Andy Sturdevant can be spotted all around town adding his creative hand to the Twin Cities arts scene. Sturdevant hosts Salon Saloon, a live action arts talk show, is the resources director at Springboard for the Arts, collaborates with Works Progress and pens a weekly column for MinnPost titled The Stroll. KFAI Producer Jemma Brown followed Andy on a stroll in Saint Paul to hear the artist’s observations first hand.
St. Peter Claver Catholic Church sits in the heart of the historic Rondo neighborhood in St. Paul. Originally founded by Archbishop John Ireland in 1888, the church is home to one of the first African-American congregations. KFAI’s Allison Herrera takes us there to meet this unique parish.
If Minneapolis has its way, art won’t just be something you pick up at the Uptown Art Fair or peruse on a visit to the MIA. Throughout 2013, Minneapolis’ Community Planning and Economic Development Department is working with seven Minnesota artists and Intermedia Arts on a project called Creative Citymaking. For more information visit intermediaarts.org.
More than a year ago, a native Minnesota man traveled to Duluth with not much more than his bicycle. He spent months couch surfing with friends, and eventually found a job at a bakery. During his free time he worked on building a wooden boat by hand. John Finkle is a wanderer, but for the time being, he’s found a temporary place in one couple’s backyard.
The East side of Saint Paul is a self-described “area in transition.” In the mid-century, it was a hub for industry. Hamms brewery, Whirlpool and the 3M plant were all located there and supported thousands of blue collar jobs. But today, those businesses have closed down, and the area is in the process of rebranding itself as up-and-coming.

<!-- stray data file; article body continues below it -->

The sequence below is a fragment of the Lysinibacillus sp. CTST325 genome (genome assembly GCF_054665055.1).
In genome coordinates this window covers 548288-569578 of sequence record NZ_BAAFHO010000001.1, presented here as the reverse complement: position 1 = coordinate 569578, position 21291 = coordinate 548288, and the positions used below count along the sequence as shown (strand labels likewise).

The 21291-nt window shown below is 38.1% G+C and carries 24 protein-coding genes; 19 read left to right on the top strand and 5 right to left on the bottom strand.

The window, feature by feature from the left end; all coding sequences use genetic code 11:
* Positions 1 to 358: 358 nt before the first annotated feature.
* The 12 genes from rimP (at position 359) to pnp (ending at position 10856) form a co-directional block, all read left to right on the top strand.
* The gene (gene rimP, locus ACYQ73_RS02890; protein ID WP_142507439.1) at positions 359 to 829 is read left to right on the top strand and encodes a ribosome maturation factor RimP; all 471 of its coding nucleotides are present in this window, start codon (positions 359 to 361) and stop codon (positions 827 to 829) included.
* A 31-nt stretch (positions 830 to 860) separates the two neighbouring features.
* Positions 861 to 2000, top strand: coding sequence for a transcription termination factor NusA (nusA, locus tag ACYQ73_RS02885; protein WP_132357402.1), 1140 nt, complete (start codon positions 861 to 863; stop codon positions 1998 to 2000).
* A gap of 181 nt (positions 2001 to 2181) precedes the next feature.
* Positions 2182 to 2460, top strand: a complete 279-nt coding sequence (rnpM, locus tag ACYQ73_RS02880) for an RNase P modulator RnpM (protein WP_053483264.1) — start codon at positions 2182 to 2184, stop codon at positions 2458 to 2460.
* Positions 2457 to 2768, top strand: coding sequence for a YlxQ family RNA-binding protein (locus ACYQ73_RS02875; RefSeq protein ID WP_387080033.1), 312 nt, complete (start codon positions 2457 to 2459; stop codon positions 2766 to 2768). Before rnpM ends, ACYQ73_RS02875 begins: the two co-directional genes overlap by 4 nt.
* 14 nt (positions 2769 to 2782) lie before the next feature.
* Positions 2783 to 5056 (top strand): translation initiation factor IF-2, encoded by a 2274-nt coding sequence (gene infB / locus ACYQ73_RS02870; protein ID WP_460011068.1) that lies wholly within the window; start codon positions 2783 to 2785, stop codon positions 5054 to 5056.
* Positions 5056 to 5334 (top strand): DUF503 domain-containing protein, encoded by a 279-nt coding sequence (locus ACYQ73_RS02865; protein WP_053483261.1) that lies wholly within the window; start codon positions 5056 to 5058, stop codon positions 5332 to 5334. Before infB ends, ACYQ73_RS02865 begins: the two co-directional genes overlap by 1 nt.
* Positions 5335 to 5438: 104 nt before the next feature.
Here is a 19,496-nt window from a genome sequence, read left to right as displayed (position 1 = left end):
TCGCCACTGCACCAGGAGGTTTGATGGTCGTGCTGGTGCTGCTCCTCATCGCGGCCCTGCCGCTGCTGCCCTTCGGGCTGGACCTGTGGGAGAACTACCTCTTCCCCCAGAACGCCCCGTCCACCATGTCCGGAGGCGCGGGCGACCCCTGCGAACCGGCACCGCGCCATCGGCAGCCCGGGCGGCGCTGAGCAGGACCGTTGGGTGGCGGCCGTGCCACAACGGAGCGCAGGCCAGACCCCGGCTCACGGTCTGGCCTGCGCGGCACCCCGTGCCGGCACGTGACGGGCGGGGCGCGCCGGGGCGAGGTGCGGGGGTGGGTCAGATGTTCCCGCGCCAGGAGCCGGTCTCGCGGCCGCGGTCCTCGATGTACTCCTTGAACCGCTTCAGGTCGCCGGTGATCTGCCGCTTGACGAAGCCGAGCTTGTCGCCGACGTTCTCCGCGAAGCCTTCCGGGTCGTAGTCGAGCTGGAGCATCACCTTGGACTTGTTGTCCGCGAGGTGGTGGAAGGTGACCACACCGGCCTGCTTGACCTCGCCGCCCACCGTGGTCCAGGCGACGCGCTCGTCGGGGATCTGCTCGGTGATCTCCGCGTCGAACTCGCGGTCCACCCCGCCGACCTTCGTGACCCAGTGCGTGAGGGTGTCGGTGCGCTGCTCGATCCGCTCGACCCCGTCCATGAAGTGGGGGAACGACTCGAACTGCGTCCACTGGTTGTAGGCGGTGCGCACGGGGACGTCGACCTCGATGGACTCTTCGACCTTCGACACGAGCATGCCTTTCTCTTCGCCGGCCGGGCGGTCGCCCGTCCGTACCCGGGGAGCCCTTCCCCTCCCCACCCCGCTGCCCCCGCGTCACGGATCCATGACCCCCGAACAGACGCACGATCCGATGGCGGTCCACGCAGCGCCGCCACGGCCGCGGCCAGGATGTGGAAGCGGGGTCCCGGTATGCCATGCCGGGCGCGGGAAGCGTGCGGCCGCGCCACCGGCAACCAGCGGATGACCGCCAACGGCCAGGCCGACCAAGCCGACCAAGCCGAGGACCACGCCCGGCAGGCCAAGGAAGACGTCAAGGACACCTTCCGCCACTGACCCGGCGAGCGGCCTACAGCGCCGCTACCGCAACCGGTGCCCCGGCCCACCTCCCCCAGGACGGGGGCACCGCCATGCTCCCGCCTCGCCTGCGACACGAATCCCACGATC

The waning years of the Great Depression ushered in a renaissance for comic books—not just in New York City, where Superman and Batman emerged from the ashes of the economic four-alarm fire—but in the Twin Cities as well. Minneapolis and St. Paul both spawned comics publishers. KFAI’s Britt Aamodt talks to R.D. McHattie about the Golden Age of comic book artists, and her recently published book, “My Comic Mom.”
The popularity of Wikipedia may have forced Encyclopedia Britannica to stop publishing its 32-volume set after 244 years, but Wiki sources have never gained the trust of teachers. Now the creators of MNopedia—the state’s first digital encyclopedia—have built a website that is both reliable and interactive. KFAI producer Susan Gray spoke with Jim Ockuly and Molly Huber at the Minnesota Historical Society about how MNOpedia’s digital content is collected and shared.
Erik Noren has been building custom bicycles for nearly 10 years. His shop, Peacock Groove Custom Cycles, has been recognized for its eccentric designs and custom flare. Producer Eric Lemke talks to Noren about what it’s like building custom bikes.
The Sami are some of the oldest peoples in Northern Europe. Traditionally called Laplanders, the Sami have lived in Scandinavia’s northern-most reaches for nearly 10,000 years. The American Swedish Institute in Minneapolis is hosting an exhibit of this ancient culture entitled, “Eight Seasons in Sapmi, the Land of the Sami People.” KFAI’s Britt Aamodt spoke with the Institute’s Jenn Stromberg, and with Sami-American Kurt Seaberg.
The Twin Cities is home to an array of theater groups—from high-profile companies like the Guthrie, to multiple community theaters, including Theatre in the Round at Seven Corners in Minneapolis. KFAI producer Will Wright explores the history of this West Bank institution.